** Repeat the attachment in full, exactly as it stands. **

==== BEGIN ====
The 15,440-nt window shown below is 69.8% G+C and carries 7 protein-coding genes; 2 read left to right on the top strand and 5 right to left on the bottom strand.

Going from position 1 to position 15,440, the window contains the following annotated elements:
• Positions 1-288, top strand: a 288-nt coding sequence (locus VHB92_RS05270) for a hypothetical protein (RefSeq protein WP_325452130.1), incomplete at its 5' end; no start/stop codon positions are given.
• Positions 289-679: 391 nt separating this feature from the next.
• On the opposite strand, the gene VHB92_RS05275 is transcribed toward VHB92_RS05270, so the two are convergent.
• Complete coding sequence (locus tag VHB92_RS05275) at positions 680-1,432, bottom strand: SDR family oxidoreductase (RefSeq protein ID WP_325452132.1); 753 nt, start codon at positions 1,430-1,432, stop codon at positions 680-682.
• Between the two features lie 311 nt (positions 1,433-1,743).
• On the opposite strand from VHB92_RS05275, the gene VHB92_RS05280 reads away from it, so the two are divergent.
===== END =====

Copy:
The 15,440-nt window shown below is 69.8% G+C and carries 7 protein-coding genes; 2 read left to right on the top strand and 5 right to left on the bottom strand.

Going from position 1 to position 15,440, the window contains the following annotated elements:
• Positions 1-288, top strand: a 288-nt coding sequence (locus VHB92_RS05270) for a hypothetical protein (RefSeq protein WP_325452130.1), incomplete at its 5' end; no start/stop codon positions are given.
• Positions 289-679: 391 nt separating this feature from the next.
• On the opposite strand, the gene VHB92_RS05275 is transcribed toward VHB92_RS05270, so the two are convergent.
• Complete coding sequence (locus tag VHB92_RS05275) at positions 680-1,432, bottom strand: SDR family oxidoreductase (RefSeq protein ID WP_325452132.1); 753 nt, start codon at positions 1,430-1,432, stop codon at positions 680-682.
• Between the two features lie 311 nt (positions 1,433-1,743).
• On the opposite strand from VHB92_RS05275, the gene VHB92_RS05280 reads away from it, so the two are divergent.